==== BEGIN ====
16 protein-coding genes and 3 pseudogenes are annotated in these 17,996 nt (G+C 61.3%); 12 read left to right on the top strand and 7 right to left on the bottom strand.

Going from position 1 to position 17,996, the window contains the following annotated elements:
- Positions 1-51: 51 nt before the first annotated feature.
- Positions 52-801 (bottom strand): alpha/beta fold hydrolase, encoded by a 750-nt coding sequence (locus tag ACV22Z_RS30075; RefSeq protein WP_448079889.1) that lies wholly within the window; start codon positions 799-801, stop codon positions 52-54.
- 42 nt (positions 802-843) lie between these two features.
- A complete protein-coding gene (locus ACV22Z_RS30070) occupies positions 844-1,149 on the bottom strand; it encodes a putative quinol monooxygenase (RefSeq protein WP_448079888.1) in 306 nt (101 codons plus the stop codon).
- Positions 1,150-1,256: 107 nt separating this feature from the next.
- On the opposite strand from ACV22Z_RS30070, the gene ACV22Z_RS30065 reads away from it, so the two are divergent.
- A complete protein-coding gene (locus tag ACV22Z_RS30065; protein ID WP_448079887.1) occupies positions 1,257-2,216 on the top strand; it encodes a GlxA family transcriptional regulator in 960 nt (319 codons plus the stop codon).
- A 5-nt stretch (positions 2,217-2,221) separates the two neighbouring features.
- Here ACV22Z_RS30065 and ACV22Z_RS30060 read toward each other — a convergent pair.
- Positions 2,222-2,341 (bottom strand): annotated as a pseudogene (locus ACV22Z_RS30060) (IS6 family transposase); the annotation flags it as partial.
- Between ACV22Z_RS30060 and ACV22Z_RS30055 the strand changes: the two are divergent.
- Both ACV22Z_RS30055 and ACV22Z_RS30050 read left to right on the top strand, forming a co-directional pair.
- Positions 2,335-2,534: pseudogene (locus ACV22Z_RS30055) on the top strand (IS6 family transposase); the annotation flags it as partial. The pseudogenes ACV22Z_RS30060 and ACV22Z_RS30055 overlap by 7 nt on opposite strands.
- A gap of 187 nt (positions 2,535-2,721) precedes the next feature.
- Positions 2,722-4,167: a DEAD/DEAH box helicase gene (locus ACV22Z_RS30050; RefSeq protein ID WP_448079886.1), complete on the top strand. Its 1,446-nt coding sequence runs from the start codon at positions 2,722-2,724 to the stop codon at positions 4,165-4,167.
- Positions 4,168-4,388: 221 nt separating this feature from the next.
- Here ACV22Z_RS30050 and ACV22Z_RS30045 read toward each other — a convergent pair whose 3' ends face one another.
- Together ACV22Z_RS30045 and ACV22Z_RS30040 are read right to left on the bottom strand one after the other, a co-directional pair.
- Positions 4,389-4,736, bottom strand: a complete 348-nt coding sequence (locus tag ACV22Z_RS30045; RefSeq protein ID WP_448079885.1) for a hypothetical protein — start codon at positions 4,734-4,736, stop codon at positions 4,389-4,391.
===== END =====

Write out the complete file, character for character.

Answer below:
16 protein-coding genes and 3 pseudogenes are annotated in these 17,996 nt (G+C 61.3%); 12 read left to right on the top strand and 7 right to left on the bottom strand.

Going from position 1 to position 17,996, the window contains the following annotated elements:
- Positions 1-51: 51 nt before the first annotated feature.
- Positions 52-801 (bottom strand): alpha/beta fold hydrolase, encoded by a 750-nt coding sequence (locus tag ACV22Z_RS30075; RefSeq protein WP_448079889.1) that lies wholly within the window; start codon positions 799-801, stop codon positions 52-54.
- 42 nt (positions 802-843) lie between these two features.
- A complete protein-coding gene (locus ACV22Z_RS30070) occupies positions 844-1,149 on the bottom strand; it encodes a putative quinol monooxygenase (RefSeq protein WP_448079888.1) in 306 nt (101 codons plus the stop codon).
- Positions 1,150-1,256: 107 nt separating this feature from the next.
- On the opposite strand from ACV22Z_RS30070, the gene ACV22Z_RS30065 reads away from it, so the two are divergent.
- A complete protein-coding gene (locus tag ACV22Z_RS30065; protein ID WP_448079887.1) occupies positions 1,257-2,216 on the top strand; it encodes a GlxA family transcriptional regulator in 960 nt (319 codons plus the stop codon).
- A 5-nt stretch (positions 2,217-2,221) separates the two neighbouring features.
- Here ACV22Z_RS30065 and ACV22Z_RS30060 read toward each other — a convergent pair.
- Positions 2,222-2,341 (bottom strand): annotated as a pseudogene (locus ACV22Z_RS30060) (IS6 family transposase); the annotation flags it as partial.
- Between ACV22Z_RS30060 and ACV22Z_RS30055 the strand changes: the two are divergent.
- Both ACV22Z_RS30055 and ACV22Z_RS30050 read left to right on the top strand, forming a co-directional pair.
- Positions 2,335-2,534: pseudogene (locus ACV22Z_RS30055) on the top strand (IS6 family transposase); the annotation flags it as partial. The pseudogenes ACV22Z_RS30060 and ACV22Z_RS30055 overlap by 7 nt on opposite strands.
- A gap of 187 nt (positions 2,535-2,721) precedes the next feature.
- Positions 2,722-4,167: a DEAD/DEAH box helicase gene (locus ACV22Z_RS30050; RefSeq protein ID WP_448079886.1), complete on the top strand. Its 1,446-nt coding sequence runs from the start codon at positions 2,722-2,724 to the stop codon at positions 4,165-4,167.
- Positions 4,168-4,388: 221 nt separating this feature from the next.
- Here ACV22Z_RS30050 and ACV22Z_RS30045 read toward each other — a convergent pair whose 3' ends face one another.
- Together ACV22Z_RS30045 and ACV22Z_RS30040 are read right to left on the bottom strand one after the other, a co-directional pair.
- Positions 4,389-4,736, bottom strand: a complete 348-nt coding sequence (locus tag ACV22Z_RS30045; RefSeq protein ID WP_448079885.1) for a hypothetical protein — start codon at positions 4,734-4,736, stop codon at positions 4,389-4,391.